5 ETFs For Retirement Planning (MUB, PGF, VTV)
Watch enough CNBC, visit enough financial blogs and Web sites, read enough print periodicals and you're sure to notice that retirement planning is a popular theme among advertisers. Whether its a brokerage firm, mutual fund sponsor or a company hawking annuities, retirement planning is big business in the U.S.
That stands to reason. The baby boomers started retiring in January 2011 and by some estimates they do so to the tune of 10,000 per day. Logically, it can be said more retirees creates increased demand for conservative investment options that can protect invested capital while generating income.
Even younger investors should consider such options for parts of their portfolios. Defined-benefit pensions have gone the way of the dodo bird for most private sector workers. Just a third of workers under age 35 are even eligible for such a plan and just 8% expect such a pension to be their primary source of financial security, according to Time.
Market Vectors Long Municipal Index ETF (NYSE: MLN) There has been plenty of chatter regarding municipal bonds lately and much of that talk centers around the dire fiscal situations many states, California being one prime example, find themselves in. That hasn't scared investors away from muni bonds. Investors have added $11.4 billion to U.S. municipal mutual funds this year, the best start since 1993, Bloomberg reported, citing Lipper data.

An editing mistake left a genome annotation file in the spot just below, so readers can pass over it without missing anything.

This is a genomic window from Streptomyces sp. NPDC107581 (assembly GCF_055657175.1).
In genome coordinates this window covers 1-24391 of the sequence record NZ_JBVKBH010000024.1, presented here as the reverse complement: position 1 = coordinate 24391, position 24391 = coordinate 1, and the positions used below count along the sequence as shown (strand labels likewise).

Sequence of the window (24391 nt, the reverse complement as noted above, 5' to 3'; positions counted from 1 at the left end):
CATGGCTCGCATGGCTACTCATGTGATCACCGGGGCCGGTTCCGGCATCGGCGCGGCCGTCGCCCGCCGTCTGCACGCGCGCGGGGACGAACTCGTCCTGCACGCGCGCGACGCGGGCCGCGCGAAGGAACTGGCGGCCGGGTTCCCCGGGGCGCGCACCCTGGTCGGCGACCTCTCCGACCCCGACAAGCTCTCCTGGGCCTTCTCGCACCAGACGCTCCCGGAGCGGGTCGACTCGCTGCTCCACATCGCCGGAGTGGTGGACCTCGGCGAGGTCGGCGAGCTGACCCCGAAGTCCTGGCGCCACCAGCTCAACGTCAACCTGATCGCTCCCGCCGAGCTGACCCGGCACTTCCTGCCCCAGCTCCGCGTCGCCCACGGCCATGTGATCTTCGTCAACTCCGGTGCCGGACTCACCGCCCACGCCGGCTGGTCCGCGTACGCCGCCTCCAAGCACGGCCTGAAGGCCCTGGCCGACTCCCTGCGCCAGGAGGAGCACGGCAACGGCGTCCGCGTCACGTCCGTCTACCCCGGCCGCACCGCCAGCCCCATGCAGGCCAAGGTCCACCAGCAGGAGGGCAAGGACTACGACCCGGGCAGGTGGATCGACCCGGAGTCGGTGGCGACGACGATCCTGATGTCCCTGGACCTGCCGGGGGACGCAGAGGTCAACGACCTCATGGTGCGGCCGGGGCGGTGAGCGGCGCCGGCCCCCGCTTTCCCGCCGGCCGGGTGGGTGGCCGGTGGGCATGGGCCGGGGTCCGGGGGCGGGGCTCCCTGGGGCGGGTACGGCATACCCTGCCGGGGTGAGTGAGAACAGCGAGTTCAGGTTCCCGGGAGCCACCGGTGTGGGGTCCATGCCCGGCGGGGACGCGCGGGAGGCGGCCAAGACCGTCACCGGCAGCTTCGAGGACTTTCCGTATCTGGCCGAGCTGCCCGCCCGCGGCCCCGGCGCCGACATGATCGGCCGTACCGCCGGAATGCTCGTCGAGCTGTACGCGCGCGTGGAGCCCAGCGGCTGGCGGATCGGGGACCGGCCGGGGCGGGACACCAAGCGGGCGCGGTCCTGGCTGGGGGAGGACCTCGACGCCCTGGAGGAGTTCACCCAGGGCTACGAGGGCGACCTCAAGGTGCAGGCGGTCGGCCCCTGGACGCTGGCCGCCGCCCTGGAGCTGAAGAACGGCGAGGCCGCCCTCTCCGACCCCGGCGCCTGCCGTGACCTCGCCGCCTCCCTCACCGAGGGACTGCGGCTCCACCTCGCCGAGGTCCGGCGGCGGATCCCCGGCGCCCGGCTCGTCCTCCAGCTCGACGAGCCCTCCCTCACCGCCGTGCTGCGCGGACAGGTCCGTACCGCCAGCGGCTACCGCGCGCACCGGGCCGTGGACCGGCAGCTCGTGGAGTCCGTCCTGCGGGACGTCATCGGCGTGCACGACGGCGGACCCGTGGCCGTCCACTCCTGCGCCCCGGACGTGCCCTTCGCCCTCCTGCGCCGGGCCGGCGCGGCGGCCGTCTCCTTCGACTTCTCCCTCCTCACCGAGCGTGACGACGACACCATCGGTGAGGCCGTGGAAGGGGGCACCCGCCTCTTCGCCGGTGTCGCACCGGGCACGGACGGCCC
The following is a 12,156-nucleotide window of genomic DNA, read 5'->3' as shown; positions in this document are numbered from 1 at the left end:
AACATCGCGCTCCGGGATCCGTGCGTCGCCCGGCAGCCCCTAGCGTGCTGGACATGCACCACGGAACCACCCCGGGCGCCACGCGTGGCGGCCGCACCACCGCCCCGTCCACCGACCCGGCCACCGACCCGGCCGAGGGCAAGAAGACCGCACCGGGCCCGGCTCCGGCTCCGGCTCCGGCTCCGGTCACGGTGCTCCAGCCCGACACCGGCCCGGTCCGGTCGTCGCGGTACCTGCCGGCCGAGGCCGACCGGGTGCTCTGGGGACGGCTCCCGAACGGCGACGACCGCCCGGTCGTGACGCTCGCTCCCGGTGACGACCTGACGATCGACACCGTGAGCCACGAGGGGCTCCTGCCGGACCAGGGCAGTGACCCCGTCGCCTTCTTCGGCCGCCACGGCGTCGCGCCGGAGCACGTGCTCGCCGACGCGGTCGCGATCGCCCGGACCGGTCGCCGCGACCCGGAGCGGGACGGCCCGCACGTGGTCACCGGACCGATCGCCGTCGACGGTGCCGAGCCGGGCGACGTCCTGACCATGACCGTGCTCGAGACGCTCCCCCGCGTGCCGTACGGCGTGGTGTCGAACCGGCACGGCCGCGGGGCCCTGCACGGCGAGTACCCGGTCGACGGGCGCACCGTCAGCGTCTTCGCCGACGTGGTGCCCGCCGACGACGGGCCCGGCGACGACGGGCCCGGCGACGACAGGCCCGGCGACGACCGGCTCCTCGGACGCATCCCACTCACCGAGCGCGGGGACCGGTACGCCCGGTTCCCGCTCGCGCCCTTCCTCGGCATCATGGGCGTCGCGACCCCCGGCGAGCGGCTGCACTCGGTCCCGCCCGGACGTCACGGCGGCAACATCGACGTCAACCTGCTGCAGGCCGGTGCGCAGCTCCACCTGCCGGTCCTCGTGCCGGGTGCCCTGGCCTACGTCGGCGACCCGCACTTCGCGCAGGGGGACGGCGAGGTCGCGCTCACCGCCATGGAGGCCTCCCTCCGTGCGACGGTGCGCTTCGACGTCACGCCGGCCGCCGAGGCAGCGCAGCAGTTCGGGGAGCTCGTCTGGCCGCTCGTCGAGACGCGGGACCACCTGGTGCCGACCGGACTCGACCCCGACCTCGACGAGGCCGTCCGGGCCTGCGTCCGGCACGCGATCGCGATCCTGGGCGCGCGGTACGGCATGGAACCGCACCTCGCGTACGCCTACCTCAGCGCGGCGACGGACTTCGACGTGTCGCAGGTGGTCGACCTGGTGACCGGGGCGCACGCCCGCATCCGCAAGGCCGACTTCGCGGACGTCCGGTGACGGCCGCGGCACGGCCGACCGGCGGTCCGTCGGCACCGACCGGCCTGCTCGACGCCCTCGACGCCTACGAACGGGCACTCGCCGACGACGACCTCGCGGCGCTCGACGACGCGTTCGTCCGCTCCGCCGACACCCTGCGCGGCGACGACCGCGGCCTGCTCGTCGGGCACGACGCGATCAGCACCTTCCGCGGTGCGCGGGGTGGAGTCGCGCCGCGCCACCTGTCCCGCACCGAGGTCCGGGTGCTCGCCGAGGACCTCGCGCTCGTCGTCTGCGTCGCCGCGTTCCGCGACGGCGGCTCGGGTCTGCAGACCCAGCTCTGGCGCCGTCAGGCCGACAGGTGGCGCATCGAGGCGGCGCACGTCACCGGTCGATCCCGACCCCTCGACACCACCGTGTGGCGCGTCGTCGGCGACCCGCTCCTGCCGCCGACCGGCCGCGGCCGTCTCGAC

It should be noted that California munis account for almost 19% of MLN's weight, but the fund has still returned over 6% year-to-date. Low fees of 0.24%, a trailing 12-month yield of almost 4.2% and a monthly dividend make this fund a compelling retirement planning option.
Vanguard Value ETF (NYSE: VTV) When it comes to equity-based value ETFs, the Vanguard Value ETF is one of the kings of the group. Home to 414 stocks, nine of VTV's top-10 holdings are Dow components with Wells Fargo (NYSE: WFC) being the exception. The biggest risk to VTV's value ways is the fact that financials accounted for 24.6% of the fund's weight as of April 30. That compares with 23.6% a year earlier. Long-term investors will love VTV's 0.1% expense ratio, which Vanguard says is lower than 92% of comparable funds.
First Trust Large Cap Value AlphaDEX Fund (NYSE: FTA) The First Trust Large Cap Value AlphaDEX Fund just celebrated its fifth birthday and while this fund doesn't grab a lot of headlines, it is by no means small. Flying under the radar, FTA has accumulated almost $232 million in assets under management.
Home to 220 stocks, FTA is a different type of value play than VTV. We're paraphrasing here, but essentially what FTA's index methodology does is employ a screen of the S&P 500 Value Index based on growth factors including three, six and 12-month price appreciation, sales to price and one year sales growth, and separately on value factors including book value to price, cash flow to price and return on assets
What that leads to are holdings that include stocks that may be value plays, but don't necessarily have the "blue chip" designation. For example, American International Group (NYSE: AIG) and Baker Hughes (NYSE: BHI) are top-10 holdings in the ETF. In other words, FTA could prove to be a good ETF to hold over the long-term leading up to retirement, but it's probably a tad too risky to actually be held during retirement.
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